Tablet Magazines – 3 Reasons Why No-One Is Reading Them
Each journalistic medium has reacted differently to the digital takeover. Television adapted quickly realizing the potential for 24-hour rolling news to keep up with the immediacy of the internet; radio managed to utilise the tools digital media provided to stay afloat amid competition; newspapers, well, they mostly buried their heads in the sand hoping that the internet would magically disappear.
But what of magazines? With the release of Apple‘s iPad and the birth of the tablet craze, which saw similar releases from Samsung, Tesco and more, there was a lot of optimism in the magazine industry. Suddenly there had been a bridge built between them and the online world; the functions of a magazine could now come with all the features provided by the internet. Soon, tablet magazines were born.
Publishers didn’t make the mistake of their newspaper siblings and jumped into this new territory head first. What they created was innovative, creative, and hugely appealing. Magazines were now able to show videos, play music, feature slideshows and so much more to meet the new demands of their customers. The only problem: their customers still didn’t care.
After the initial success of Game Informer’s tablet magazines, which made up 38% of their 7m circulation, figures began to plummet. Only 8% of Cosmopolitan’s readership wanted their entry into this new market. Only 6% wanted Reader’s Digest’s. So why is no-one reading tablet magazines?
1. Too much competition
The first and foremost reason is that there is simply no room in people’s lives for tablet magazines. Before tablets and smartphones magazines were mostly used as time-wasters for when you had nothing to do. They were something to occupy you on a long train ride, in a doctor’s waiting room, or while you were on your lunch break at work. However, today, the average tablet user has approximately 41 apps on their device ranging from social networking to instant messengers, from games to web browsers. Users therefore have a lot of things fighting for their eyeballs (and fingertips) in a way that didn’t happen before — and until magazines start letting you throw animated birds at things, they simply can’t compete.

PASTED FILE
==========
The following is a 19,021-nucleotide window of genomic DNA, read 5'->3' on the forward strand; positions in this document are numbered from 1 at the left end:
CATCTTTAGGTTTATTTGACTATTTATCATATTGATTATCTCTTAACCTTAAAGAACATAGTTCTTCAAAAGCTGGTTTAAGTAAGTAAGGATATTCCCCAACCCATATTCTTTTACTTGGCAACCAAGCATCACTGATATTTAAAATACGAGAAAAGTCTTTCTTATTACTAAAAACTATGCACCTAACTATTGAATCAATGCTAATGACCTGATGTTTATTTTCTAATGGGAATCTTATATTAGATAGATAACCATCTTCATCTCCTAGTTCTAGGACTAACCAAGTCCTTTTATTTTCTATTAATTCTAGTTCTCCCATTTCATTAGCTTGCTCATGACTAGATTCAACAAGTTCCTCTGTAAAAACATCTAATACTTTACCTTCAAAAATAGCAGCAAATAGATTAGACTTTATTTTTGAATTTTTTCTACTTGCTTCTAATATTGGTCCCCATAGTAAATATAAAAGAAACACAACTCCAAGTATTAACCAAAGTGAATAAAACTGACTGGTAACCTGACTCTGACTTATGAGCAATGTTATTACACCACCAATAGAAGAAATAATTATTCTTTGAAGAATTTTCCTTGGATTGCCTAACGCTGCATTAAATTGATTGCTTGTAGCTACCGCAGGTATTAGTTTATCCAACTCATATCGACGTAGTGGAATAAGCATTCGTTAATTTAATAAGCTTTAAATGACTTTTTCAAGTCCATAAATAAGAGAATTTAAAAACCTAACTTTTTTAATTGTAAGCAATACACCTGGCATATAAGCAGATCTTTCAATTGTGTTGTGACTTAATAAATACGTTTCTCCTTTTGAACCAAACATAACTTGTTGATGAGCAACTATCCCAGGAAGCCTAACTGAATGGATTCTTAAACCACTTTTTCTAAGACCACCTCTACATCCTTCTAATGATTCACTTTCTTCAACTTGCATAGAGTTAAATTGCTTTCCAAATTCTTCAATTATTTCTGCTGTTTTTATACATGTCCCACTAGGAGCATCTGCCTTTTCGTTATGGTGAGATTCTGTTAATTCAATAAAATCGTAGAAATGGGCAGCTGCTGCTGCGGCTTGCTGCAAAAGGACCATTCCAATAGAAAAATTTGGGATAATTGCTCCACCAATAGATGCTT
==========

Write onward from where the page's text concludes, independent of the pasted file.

2. Tablet magazines are better, but just not enough
For a magazine’s dedicated followers, tablets undoubtedly add more to their experience than the print counterpart could. They are just as pretty, user-friendly and full of life as any basic website could be. However, they have still not been able to show their readers why should choose a tablet magazine (that you often have to pay for, don’t forget) instead of visiting either the publication’s website — or at least a website that has similar, good quality content.
3. It’s almost impossible to promote a new magazine
Unless your publication is one that has gathered a reputation prior to the creation of the tablet magazine, you are more or less dead in the water. As they exist in an app and not specifically on the web there is no way for tablet magazines or any of their pages to a) rank on search engines like Google or Yahoo and b) be linked to via forums, blogs and social media. Therefore, while there are exciting new websites being shared every day, keeping people amused while browsing online, this just isn’t possible with tablet magazines. Users cannot be blamed for getting bored of the same old familiar titles.